There is a great blog story up today by a former COG member who responds to an article in United News, Treasure Digest: The One Snowman, where the author is proud that their children suffer by being "different."
I recently read an article on just this subject by a member of one of the many little groups that splintered off from the church Mr. Armstrong founded, titled Treasure Digest, The One Snowman . Reading that piece brought back memories of being that little lonely girl, feeling lost in a culture that she was told was evil, being terrified of being found out for wanting some of the joy the other kids, and just being plain old confused by it all.
When I read the article again, I became angry at the tone and the theme of the piece. They acknowledged that their children endure ridicule and loneliness and even shunning for the faith of their parents. But they took that acknowledge as a matter of pride. They wrote:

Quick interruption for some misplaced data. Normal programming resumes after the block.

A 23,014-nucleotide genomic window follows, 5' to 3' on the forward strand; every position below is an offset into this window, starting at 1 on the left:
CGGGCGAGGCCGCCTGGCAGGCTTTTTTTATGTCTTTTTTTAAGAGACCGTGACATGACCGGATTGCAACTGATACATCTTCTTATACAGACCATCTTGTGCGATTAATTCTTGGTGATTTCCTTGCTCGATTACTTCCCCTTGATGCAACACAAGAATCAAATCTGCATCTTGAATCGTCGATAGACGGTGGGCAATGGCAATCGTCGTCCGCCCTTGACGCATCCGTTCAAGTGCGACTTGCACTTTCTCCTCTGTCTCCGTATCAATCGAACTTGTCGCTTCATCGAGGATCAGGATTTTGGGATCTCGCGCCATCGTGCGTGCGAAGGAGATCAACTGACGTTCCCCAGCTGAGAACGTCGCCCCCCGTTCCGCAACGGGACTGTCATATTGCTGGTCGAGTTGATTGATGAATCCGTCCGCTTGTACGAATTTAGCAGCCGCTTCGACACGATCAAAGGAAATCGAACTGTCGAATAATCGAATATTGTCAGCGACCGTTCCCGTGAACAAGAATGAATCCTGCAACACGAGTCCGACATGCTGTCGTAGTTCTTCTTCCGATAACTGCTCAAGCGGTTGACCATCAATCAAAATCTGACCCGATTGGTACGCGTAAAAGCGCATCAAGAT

“While I think we need to give our children credit for what they have endured for our beliefs, I also think there are important lessons that we adults can learn from the children and especially from the example of the one snowman.”
I don’t know if the writer of the piece ever stopped to consider that the reason why their child drew a snowman instead of Santa. They drew a snowman for the same reasons I drew what I did; because they were terrified not to. It wasn’t courage, or obedience or even faith that prompted me to not participate along with the rest of my class. It was plain old fashioned fear. We had a choice, to face the strange looks and whispered gossip from our schoolmates and the lack of understanding of our teachers and friends, or face the lectures and guilt heaped upon us by our parents, no matter how well meaning, and the ever hanging fear of what God would do to us for putting colored balls on a second graders rendering of a pine tree.